She’s like a piece of peach pie. Or like a peace pipe, fragrant and sweet with a bite in the air around her. Mafiala is my daughter. She was born to the mob and I took her away when I gave her that name. Mafia-la. A-la. O-la-la. She is my daughter, not yours. When I am a just a little girl myself I am with the gang, the gang of hostile idiots, the gang of hostile takeovers. They make me pregnant and then pull my wings out like I am a butterfly, a butterfly made for torture and fun. Problem is, of course, I am not a butterfly, I am not Mariposa, no, more like Kali, more like Cain than Abel and in my religion, vengeance is mine, vengaza es mio, like my grand-dad always said. He’s from Naches, blessings, bendiciónes, as far away from Lubbock as you can be and still be in Texas is the best thing about Naches, he would say. My old jewish grand-dad, who snapped one day years ago and ran away to India. He ran away to India and learned to play the sitar, to charm the snakes, the politicians, the incubi and succubi of public life in an old old country. He ran naked with the Indian dogs and fakirs, he washed in the Ganges. When it was time for the revolution he led elephants through the city, pounding their dinner plate feet into the ancient street, pounding flat, each sensitive searching trunk like a big angry eye looking for corruption, for forgetfulness, the unforgivable elephant sin.
Mafiala is my daughter, my sensitive child, the child who came to me through rape or incest or maybe it was both. I did not have my pedigree, you see, my where-did-you-come-from, my you-look-just-like-your-daddy credentials. Who knows? One day I am nothing, the next day I am a big belly sitting in Dunkin Donuts looking for someone to come claim me and give me a place to have this baby girl so I can go to school somewhere and be in the witness protection program or something. That might work, I think and I rub my 15-year-old belly and sing a song, half Yiddish half Spanish to the little gypsy princess who will be my baby, sister, and mother all in one.
Katalpa is a tree that grew there in Naches. I almost named my daughter Katalpa, until I realized on the morning I went into labor that really I’d been working for the Texas mafia, on my back, since I was 9 years old and I decided between screams and murderous plans that I would claim the name for my own. Mafia, la mafia, mafiala, my girl, my home, my road away from these criminal bastards.
You want to know the truth – you get good treatment when you’re carrying a baby, until the baby is born and they take her away to be with some more fit parents. O-la-la, my Mafiala. That didn’t happen, you know. I’m reading the paperwork, they say you can wait to sign it later, and I walk out to the baby room where all the newborns are lined up together, with little name tags at their feet.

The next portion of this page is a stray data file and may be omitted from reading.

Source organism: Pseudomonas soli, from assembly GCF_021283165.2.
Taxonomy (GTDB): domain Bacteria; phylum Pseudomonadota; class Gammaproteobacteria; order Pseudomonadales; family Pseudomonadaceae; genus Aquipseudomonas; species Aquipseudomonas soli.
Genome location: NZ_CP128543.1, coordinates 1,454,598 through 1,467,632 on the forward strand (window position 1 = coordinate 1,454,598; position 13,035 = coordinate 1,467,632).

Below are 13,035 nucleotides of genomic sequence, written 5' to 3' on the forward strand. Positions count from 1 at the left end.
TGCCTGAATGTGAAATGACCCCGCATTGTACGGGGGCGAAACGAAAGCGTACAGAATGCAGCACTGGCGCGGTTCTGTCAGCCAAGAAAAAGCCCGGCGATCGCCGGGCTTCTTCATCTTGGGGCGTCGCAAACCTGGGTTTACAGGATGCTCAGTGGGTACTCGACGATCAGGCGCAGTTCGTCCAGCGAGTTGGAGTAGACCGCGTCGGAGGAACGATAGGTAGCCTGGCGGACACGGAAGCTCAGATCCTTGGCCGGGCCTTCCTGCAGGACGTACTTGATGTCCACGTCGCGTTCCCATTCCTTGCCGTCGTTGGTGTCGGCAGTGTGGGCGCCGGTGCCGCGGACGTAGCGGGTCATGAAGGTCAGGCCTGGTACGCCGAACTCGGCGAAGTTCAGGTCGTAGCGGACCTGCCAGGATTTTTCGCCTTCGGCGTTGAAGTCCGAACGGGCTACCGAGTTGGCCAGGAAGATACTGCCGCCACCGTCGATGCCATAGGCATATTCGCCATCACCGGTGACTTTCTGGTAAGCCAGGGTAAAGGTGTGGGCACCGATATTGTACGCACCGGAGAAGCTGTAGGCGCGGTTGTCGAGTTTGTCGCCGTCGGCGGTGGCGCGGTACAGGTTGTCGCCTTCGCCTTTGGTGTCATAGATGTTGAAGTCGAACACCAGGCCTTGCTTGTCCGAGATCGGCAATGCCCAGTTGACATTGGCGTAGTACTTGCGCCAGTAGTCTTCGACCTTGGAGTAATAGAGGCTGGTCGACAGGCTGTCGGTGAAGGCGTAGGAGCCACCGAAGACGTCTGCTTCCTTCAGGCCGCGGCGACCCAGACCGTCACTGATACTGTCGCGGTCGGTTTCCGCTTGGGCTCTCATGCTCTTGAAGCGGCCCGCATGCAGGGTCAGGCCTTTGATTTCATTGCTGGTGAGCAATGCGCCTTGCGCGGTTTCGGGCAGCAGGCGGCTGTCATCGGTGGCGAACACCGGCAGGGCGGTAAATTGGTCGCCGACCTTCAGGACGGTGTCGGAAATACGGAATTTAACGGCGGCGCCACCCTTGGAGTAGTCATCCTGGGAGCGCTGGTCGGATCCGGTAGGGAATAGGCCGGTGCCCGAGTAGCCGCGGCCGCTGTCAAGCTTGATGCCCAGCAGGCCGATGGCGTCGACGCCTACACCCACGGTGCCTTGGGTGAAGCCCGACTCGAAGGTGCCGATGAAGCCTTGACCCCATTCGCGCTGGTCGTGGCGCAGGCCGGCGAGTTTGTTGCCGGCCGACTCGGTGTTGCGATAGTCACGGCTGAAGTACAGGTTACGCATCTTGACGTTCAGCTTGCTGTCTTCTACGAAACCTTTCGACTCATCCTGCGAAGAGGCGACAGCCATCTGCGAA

My baby, Baby Girl Gorgon, does not have a first name yet. I see them standing in front of her, leaning their light blond heads together. Prospective daddy turns his face toward prospective mommy, he looks up and right through me, blue eyes cold and vacant. He doesn’t recognize me, old blue eyes, he’s just another moral bastard with a secret life waiting to adopt a baby that he’d let die if he didn’t own it. They turn away and step out, probably to get some coffee. I asked the nurse for some lime jello. When she goes to get it for me, I take Mafiala and leave.
She and I grew up together in a small town that was hurricane prone and unloved, where no one would notice us and that suited me just fine. I learned how to sew and how to play the piano. Mafiala learned how to dance and how to tell stories in the firelight in the long summer evenings. She sang songs like she was dressed in red velvet and I always wondered where she heard them, torch songs, leaning against my piano and making smoky eyes at me and Jimmy. Jimmy didn’t come along until Mafiala was almost 10, and by that time I was 25 and ready to think about skin and sex and juice and forgiveness. But a lot of things came before that time, and a lot of things came after, too.
Before a big storm can destroy everything in its path, certain things have to happen, or have to not happen. For example, in a strong walled city in an ancient port town, there has always been a history of reinforcement, of respect for storm and wind. There are traditions and times of restoration, these come with storytelling, firelight, dancing and god. Here we’ve reduced it to a Disney story, a feature film, the three little piggies, the big bad wolf. The big bad wolf cannot blow down a house that is cared for. If you want to destroy a city, first thing to do is ignore it. Let it get run down around the edges. Keep it hungry. Then let the winds blow. The winds blow, the children sing stormy weather, the elders sing hallelujah, the dogs drown on their rooftops, and the rich thank god that their insurance is paid up. After the storm, they rebuild. A new day has dawned. Hallelujah, amen.